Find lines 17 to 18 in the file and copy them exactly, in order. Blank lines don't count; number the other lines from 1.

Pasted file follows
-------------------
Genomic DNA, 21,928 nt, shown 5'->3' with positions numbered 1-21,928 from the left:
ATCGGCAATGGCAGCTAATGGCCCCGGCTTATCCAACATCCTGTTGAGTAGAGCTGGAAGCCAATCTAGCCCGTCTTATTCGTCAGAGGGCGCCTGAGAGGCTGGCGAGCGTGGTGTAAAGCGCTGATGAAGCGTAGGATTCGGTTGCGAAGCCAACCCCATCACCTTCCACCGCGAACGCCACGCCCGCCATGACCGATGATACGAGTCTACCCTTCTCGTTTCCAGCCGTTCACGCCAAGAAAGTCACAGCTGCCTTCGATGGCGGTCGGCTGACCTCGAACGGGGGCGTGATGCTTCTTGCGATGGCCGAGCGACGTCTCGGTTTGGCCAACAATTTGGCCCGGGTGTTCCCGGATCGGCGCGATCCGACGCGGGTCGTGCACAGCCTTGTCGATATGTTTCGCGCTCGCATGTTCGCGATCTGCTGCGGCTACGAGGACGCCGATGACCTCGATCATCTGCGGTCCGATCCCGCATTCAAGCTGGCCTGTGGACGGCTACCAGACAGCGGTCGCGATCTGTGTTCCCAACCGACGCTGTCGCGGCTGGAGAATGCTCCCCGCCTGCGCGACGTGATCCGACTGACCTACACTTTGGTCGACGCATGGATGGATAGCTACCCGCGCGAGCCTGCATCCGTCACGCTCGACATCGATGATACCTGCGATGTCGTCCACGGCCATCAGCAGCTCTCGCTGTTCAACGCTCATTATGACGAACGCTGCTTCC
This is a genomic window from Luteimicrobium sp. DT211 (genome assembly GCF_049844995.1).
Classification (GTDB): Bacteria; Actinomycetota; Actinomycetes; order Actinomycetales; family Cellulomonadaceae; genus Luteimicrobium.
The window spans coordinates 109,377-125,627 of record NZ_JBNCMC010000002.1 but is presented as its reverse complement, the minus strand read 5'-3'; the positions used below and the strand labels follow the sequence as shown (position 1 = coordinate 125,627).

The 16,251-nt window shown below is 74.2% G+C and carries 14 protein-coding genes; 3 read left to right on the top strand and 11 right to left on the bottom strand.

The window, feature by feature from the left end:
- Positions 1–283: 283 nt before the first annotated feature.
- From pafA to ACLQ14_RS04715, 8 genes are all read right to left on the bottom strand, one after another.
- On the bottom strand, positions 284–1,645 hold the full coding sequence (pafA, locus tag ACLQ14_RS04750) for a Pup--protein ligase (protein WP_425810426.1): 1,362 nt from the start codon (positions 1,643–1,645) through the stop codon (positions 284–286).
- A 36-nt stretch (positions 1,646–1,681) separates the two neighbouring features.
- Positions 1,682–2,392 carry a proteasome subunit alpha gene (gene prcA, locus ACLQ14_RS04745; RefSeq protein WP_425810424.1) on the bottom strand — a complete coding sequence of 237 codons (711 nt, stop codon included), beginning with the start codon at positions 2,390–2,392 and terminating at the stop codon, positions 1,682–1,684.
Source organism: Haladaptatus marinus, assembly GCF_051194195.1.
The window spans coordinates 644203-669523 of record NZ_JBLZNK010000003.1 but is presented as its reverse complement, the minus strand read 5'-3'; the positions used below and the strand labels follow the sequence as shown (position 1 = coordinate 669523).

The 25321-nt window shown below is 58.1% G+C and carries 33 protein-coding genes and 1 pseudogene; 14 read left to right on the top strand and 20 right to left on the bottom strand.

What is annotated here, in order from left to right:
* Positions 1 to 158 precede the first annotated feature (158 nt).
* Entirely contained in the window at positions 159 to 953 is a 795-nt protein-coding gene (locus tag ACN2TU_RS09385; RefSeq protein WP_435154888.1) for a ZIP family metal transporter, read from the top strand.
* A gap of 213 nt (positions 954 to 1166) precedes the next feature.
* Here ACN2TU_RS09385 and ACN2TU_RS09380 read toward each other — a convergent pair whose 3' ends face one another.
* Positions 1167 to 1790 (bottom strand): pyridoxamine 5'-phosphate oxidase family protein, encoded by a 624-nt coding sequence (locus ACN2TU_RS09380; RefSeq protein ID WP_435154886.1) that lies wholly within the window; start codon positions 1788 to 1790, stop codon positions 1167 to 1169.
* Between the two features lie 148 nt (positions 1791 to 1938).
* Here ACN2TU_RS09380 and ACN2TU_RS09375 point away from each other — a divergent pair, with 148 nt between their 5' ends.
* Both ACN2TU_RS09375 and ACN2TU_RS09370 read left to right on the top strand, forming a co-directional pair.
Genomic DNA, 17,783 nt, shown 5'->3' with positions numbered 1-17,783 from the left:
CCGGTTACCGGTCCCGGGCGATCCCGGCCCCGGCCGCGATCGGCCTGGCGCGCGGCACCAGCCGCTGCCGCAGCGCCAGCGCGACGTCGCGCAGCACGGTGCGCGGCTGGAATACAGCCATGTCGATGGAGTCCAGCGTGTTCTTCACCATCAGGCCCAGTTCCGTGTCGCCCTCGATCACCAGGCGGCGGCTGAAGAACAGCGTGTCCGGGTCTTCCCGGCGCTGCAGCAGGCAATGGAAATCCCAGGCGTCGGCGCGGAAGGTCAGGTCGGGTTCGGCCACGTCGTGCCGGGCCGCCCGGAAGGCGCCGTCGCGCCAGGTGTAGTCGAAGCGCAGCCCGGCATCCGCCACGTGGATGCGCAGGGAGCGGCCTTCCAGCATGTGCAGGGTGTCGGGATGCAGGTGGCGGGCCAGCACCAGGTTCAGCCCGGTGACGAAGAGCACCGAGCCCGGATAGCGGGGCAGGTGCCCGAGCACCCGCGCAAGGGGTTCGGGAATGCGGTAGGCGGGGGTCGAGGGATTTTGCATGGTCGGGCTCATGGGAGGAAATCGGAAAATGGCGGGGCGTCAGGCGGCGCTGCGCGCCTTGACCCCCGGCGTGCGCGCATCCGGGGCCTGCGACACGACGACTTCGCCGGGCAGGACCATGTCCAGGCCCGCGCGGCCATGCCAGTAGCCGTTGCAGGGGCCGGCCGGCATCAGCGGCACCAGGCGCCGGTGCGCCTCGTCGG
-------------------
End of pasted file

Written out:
* Positions 1 to 158 precede the first annotated feature (158 nt).
* Entirely contained in the window at positions 159 to 953 is a 795-nt protein-coding gene (locus tag ACN2TU_RS09385; RefSeq protein WP_435154888.1) for a ZIP family metal transporter, read from the top strand.